experienced. Their positions for both soybeans and wheat appear to be somewhat neutral. This is about the
only bullish sentiment for corn, but will something develop to inspire them to cover these positions? I know
most are have a doom and gloom mentality for the corn market, and right now it is nearly impossible to drum
up an argument against it. Have a great weekend and stay safe.


Lou Baughman
Region 1 Grain Merchandiser

Not a good week for the markets. Favorable weather and China buying from Brazil is making the market
struggle to fight the downward movement. July futures first notice day is Tuesday if there are any unpriced
basis contracts something will have to be done with them. The June acreage report is also on Tuesday, bean
acreage is expected to increase, and corn is expected to decrease. This may affect the market, but only for a
short time, then we will be watching the weather again.

Locally, we need rain. Grain movement has picked up some now that most of the field work has wrapped up.
With the warm temperatures keep watch of the quality of your stored grain it will be harder to maintain.

Lisa Warne
Region 3 Grain Merchandiser

Good afternoon. While most of this area could use some rain, the majority of the Corn Belt has seen nearly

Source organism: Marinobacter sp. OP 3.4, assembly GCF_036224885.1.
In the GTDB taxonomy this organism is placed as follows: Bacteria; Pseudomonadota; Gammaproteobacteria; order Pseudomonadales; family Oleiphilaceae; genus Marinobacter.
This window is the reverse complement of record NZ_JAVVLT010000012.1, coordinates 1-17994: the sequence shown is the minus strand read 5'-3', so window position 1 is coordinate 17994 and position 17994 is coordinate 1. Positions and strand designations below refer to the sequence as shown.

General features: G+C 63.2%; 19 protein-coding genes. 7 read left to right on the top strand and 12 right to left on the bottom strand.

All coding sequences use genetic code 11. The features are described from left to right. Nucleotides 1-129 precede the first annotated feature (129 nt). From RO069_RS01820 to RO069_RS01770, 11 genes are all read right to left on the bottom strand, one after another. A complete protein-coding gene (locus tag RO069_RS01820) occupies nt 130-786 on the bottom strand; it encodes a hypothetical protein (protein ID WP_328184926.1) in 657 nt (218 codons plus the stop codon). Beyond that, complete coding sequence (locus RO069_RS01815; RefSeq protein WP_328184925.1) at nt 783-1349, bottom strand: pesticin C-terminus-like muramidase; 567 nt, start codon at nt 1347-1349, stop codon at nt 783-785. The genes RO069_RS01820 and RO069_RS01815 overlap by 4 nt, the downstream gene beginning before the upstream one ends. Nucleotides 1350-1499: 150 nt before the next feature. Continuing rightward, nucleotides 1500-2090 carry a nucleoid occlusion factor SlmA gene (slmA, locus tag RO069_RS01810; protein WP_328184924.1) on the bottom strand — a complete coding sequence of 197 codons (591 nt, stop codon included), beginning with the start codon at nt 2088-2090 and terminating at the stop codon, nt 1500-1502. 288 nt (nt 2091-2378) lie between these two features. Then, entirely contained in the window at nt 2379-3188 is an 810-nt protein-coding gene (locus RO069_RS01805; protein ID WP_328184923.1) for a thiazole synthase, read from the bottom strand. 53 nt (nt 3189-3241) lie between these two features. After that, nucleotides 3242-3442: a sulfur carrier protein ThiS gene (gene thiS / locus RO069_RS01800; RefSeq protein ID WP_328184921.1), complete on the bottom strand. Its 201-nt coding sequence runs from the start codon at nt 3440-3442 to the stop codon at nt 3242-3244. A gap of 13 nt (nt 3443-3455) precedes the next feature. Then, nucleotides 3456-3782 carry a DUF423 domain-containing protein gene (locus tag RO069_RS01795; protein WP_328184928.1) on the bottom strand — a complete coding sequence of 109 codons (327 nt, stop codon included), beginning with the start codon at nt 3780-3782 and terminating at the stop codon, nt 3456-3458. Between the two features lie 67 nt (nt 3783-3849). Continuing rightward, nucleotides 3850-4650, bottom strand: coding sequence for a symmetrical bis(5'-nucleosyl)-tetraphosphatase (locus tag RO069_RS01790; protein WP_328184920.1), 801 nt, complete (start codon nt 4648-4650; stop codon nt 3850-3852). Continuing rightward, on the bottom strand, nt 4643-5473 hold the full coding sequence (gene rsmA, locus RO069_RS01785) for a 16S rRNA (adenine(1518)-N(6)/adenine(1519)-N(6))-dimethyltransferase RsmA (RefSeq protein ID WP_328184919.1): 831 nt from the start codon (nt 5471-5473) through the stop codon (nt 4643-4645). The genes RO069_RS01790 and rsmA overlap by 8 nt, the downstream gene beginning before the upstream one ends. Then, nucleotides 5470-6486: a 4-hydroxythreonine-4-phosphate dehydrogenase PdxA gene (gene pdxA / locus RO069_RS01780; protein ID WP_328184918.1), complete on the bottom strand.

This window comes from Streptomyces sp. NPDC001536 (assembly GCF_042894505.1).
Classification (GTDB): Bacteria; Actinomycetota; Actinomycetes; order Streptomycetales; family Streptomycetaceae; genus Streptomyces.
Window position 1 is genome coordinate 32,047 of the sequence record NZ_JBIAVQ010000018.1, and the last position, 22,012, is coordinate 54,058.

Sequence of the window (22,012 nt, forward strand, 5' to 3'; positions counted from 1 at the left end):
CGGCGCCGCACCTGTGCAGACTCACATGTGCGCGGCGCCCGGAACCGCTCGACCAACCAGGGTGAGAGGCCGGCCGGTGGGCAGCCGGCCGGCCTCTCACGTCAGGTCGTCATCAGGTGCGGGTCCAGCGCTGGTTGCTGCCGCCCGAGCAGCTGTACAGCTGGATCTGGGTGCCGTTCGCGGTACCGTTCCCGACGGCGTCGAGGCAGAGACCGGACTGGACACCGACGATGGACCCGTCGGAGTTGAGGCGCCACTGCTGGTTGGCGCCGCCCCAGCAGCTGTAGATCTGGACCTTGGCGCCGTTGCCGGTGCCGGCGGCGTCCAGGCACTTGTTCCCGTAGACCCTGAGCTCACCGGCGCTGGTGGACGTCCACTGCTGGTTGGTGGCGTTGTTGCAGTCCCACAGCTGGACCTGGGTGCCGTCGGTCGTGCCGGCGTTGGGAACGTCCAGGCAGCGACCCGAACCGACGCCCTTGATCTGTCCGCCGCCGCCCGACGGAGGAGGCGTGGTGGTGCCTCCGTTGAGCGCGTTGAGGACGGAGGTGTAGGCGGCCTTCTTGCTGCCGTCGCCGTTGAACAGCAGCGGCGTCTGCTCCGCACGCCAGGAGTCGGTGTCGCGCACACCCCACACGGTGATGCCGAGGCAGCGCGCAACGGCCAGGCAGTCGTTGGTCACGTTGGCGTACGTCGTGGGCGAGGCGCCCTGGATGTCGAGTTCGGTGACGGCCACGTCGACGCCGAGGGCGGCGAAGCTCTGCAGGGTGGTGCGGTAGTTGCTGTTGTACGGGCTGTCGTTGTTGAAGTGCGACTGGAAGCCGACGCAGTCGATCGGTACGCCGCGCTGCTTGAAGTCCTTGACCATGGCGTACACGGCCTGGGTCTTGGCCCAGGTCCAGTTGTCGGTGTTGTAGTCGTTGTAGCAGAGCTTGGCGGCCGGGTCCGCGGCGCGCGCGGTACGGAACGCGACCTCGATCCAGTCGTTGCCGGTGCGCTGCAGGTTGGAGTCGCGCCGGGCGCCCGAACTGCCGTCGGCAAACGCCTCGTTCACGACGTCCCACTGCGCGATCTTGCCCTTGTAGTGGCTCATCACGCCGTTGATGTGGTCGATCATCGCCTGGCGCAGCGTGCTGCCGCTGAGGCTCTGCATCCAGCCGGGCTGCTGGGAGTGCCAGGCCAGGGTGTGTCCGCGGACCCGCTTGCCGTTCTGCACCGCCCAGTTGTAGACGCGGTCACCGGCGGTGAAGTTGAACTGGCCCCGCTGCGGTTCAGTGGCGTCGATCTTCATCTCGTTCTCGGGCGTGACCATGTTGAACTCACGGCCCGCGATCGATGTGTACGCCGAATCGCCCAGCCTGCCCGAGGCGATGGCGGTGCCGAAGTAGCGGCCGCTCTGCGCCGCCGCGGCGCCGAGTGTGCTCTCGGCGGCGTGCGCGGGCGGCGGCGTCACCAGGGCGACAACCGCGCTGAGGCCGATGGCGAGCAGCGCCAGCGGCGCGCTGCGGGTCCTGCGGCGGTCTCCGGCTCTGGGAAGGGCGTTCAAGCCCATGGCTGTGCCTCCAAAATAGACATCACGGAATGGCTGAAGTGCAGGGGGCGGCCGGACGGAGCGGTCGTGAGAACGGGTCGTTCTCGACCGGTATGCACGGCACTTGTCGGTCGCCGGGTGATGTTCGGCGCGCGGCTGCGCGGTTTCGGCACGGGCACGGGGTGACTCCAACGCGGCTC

ideal growing conditions and getting rain when needed. This has only added to the bearish sentiment to an
already anticipated large crop. Corn, beans and wheat are all seeing double-digit losses for the week. Locally,
last week cash corn basis strengthened a nickel and this week wheat basis improved a dime, while soybeans
weakened by five cents.

We’ve got the USDA Stocks & Acreage report coming up on Tuesday. The average trade guesses from analyst
have corn acres decreasing from the March report by 1.8 million to 95.2 million acres. Average estimate on
soybeans may see an increase of 1.2 million to 84.7 million acres. If USDA publishes anything significantly
different than those guesses, we could see some movement in the market.

By this time next week, I anticipate we’ll have seen our first few loads of freshly harvested wheat. There are a
couple customers with earlier varieties itching to get started, but it sounds like most customers probably
won’t be running until after the July 4th holiday. Have a great weekend!

Ralph Wince
Region 5 Grain Merchandiser

Good afternoon, we received some needed rain this week here in NE Ohio. Since the rains, crops have perked
up. A lot of the corn is getting into the nitrogen and greening up very nicely. Our soybeans look good as well.
The crop is off to a good start and our 6-10- & 8-14-day forecast look pretty good. Our wheat crop is turning
pretty fast and it looks like we should have wheat shortly after the 4th of July. It’s hard to think that we are
talking about the 4th already. Where has the time gone!!!! The bean & corn markets took a pretty hard hit on
Thursday during the trading session, but beans came back to only close down .0150 cents and corn closed